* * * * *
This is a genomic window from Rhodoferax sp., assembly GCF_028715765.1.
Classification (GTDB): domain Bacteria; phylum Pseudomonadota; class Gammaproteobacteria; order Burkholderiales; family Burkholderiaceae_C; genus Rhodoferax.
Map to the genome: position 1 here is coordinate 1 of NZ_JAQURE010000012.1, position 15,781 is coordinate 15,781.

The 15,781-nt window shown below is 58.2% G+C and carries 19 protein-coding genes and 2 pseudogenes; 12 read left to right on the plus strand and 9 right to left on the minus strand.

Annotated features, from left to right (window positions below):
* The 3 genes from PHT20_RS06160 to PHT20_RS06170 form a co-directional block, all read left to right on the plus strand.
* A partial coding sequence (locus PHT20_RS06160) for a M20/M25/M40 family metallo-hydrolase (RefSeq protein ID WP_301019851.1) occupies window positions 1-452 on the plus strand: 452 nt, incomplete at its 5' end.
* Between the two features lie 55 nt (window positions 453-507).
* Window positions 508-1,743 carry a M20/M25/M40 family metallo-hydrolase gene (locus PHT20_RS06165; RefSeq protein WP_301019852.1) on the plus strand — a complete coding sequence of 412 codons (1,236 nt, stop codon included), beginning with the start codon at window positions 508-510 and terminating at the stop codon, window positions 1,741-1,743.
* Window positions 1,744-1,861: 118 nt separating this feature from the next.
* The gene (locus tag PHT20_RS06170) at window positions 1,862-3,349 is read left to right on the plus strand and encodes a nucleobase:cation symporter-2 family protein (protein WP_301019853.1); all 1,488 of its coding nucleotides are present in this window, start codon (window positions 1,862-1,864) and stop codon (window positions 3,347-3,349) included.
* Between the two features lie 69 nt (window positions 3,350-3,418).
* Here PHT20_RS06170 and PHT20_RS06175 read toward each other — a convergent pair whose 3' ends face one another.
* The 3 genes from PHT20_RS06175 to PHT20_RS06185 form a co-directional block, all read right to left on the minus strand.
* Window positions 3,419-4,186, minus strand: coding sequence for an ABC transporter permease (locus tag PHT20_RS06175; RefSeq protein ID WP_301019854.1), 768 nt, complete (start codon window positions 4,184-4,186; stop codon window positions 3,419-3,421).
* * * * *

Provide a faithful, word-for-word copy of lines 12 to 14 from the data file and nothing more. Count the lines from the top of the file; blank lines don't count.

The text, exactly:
* Between the two features lie 69 nt (window positions 3,350-3,418).
* Here PHT20_RS06170 and PHT20_RS06175 read toward each other — a convergent pair whose 3' ends face one another.
* The 3 genes from PHT20_RS06175 to PHT20_RS06185 form a co-directional block, all read right to left on the minus strand.